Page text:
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A Guide To The Australian National Surfing Museum

A Guide To The Australian National Surfing Museum

Picture of Monique La Terra
Updated: 5 August 2016
With a coastline that stretches 34,218 kilometres and more than 10,000 beaches, including Bells Beach, Crescent Head and the super bank at Snapper Beach, Australia’s surfing culture is enough to make anyone say, ‘cowabunga dude!’ Local salty surfers and international wax heads agree that Australia has had a significant impact on surf culture, and in no place does that ring truer than Bells Beach, Torquay. Not only is it home to the world’s longest-running surfing competition, the Rip Curl Pro, but it is also the location of Australia’s National Surfing Museum which celebrates the country’s surfing heritage.

Courtesy of the Australian National Surfing Museum

Dreamed up by surfers Peter Troy, Vic Tantau and Alan Reid, the museum opened in December 1993 with the support of Surfing Australia, the Torquay surf industry, and the Geelong Regional Commission. From the beginning, it’s been a place to commemorate Australian surfers and their achievements, as well as showcasing Australia’s deeply ingrained surf culture through exhibitions and memorabilia.

Located on Beach Road, Torquay, the Australian National Surfing Museum has been recognised by the International Surfing Association ‘as one of the most significant centres of surfing heritage in the world’ and with five exhibition spaces it’s easy to why ANSM is so impressive.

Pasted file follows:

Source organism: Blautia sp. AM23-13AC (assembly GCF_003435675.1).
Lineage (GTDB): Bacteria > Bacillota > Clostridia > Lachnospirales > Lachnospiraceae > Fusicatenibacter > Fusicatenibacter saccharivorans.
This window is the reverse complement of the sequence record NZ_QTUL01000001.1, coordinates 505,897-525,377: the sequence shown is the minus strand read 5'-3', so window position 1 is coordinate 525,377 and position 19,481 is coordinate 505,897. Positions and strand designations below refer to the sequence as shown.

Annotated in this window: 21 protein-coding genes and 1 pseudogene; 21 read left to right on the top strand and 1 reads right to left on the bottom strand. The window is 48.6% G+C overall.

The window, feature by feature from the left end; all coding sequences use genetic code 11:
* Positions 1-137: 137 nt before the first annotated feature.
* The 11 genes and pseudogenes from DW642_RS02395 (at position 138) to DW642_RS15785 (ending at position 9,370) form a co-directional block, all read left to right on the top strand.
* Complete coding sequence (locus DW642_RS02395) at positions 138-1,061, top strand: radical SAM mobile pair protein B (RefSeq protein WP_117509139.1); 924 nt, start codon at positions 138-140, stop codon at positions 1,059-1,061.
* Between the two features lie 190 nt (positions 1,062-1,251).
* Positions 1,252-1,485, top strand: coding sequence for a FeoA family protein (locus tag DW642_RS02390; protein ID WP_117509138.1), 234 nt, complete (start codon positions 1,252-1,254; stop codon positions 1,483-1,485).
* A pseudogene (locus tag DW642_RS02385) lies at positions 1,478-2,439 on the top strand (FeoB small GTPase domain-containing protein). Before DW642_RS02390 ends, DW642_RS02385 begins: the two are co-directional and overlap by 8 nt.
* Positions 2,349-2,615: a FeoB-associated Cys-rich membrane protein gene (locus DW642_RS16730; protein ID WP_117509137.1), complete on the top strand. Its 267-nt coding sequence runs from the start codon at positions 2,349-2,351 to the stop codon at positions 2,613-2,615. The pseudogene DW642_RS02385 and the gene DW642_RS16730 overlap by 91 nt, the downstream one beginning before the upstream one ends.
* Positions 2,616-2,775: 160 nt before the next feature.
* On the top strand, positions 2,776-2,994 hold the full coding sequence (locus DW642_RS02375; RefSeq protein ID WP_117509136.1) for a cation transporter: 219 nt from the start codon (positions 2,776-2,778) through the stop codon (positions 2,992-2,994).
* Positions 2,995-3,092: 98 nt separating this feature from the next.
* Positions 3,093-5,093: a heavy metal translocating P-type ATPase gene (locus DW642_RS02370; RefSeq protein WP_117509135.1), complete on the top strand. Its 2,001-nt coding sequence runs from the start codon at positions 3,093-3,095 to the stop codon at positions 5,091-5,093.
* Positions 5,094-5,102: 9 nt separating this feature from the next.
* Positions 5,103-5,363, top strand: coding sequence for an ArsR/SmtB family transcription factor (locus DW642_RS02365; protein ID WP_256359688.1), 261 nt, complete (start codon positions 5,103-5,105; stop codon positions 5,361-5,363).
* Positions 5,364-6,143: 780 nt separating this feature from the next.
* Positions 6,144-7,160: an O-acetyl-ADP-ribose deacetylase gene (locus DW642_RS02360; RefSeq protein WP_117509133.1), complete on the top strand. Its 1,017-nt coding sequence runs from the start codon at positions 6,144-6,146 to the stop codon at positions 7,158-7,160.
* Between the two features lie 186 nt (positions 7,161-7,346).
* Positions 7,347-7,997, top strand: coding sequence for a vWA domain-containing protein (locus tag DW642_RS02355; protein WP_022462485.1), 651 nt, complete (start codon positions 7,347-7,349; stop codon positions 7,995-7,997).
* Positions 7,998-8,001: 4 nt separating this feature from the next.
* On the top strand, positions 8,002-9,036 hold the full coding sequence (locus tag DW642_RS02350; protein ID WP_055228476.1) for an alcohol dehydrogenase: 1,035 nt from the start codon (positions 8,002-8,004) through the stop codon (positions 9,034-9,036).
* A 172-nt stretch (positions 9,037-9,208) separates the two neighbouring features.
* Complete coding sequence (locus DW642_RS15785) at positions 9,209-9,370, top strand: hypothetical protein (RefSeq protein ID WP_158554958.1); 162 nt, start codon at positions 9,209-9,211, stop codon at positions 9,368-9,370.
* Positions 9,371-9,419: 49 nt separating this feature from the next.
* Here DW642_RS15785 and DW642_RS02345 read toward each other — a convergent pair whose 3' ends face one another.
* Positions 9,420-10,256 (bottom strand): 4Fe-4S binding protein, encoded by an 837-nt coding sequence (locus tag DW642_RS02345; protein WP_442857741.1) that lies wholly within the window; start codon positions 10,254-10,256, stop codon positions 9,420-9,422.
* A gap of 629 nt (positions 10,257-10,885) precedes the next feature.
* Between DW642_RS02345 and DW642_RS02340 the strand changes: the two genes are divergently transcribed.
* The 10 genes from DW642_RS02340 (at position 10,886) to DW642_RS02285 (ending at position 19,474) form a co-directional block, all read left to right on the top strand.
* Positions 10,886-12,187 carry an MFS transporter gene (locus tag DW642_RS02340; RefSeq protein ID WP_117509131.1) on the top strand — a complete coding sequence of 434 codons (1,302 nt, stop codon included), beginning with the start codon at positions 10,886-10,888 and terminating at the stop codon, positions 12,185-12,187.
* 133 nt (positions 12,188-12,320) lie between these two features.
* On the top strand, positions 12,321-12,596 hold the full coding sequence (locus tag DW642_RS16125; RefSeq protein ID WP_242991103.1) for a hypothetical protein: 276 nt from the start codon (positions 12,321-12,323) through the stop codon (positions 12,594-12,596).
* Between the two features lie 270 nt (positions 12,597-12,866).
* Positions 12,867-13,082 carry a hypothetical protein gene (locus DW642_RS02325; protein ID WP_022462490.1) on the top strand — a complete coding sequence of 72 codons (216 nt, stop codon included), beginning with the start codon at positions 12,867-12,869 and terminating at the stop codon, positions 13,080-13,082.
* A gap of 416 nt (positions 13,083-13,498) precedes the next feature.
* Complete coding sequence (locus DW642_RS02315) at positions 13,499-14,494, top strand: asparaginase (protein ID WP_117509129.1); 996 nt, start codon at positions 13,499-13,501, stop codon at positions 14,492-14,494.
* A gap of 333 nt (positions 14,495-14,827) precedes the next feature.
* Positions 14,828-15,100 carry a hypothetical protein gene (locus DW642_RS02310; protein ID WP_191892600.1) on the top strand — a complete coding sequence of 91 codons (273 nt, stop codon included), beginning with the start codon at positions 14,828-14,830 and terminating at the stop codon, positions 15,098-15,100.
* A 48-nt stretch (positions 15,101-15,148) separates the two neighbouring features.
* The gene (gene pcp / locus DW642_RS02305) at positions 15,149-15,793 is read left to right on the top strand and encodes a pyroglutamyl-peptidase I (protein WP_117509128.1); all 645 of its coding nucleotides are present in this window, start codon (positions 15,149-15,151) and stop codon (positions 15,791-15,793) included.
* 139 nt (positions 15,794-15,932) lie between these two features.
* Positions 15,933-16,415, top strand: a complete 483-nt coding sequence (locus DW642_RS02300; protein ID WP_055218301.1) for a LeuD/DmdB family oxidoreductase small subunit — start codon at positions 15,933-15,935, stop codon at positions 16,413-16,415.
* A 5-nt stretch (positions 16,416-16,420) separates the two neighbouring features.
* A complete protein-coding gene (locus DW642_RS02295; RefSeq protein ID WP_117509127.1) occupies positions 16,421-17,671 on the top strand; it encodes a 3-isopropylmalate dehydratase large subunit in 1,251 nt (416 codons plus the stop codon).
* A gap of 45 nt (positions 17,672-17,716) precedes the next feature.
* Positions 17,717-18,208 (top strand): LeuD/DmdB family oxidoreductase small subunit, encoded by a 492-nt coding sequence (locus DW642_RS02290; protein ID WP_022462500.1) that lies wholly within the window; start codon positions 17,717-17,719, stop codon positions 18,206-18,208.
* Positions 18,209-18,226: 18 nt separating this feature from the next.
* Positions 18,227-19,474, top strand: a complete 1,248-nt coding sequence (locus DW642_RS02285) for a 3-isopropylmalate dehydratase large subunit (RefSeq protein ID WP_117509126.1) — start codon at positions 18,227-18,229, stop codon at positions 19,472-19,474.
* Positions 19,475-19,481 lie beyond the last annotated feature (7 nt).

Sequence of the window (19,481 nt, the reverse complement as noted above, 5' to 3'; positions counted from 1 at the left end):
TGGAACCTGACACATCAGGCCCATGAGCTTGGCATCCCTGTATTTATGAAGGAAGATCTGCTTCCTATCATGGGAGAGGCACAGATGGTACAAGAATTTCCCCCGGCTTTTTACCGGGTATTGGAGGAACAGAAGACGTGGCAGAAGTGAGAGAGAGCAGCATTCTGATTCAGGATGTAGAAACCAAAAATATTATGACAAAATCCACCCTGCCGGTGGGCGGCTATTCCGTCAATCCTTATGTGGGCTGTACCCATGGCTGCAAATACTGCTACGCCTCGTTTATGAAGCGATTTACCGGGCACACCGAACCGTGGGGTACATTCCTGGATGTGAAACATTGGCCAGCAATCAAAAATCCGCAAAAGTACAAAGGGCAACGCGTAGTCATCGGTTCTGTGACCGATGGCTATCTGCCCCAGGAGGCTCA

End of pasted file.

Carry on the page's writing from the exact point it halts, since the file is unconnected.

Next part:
Courtesy of the Australian National Surfing Museum

The ANSM is home to the Australian Surfing Hall of Fame, which includes a display of surfboards ridden by surfing legends with facts about their careers and surfing milestones. See how surfboards are made as you peak into the Live Surfboard Shaping bay, where international shaper Eiji Shiomoto sculpts a range of boards from Malibu to high-performance shortboards. Once you’ve seen how a board is made, take a stroll through the Board Room and discover how board design has developed over the years from historic solid timber to hollow plywood, balsa and fibreglass. Dive head first into the Surf Culture exhibition and browse through artefacts and memorabilia, including Kombi vans, wetsuits, vintage photographs, trophies, artwork and more. The ANSM also has its very own theatre where you can relax in blue director’s chairs surrounded by historic surfboards while watching a classic surf flick.


Courtesy of the Australian National Surfing Museum

School groups across years Prep to Year 12 can take part in the ANSM Education Program and the public can participate in group tours, as well as education-based or casual walking tours of Bells Beach – one of the best surfing destinations in the world. This weekend take a break and discover just why ‘life’s a beach,’ at the Australian National Surfing Museum.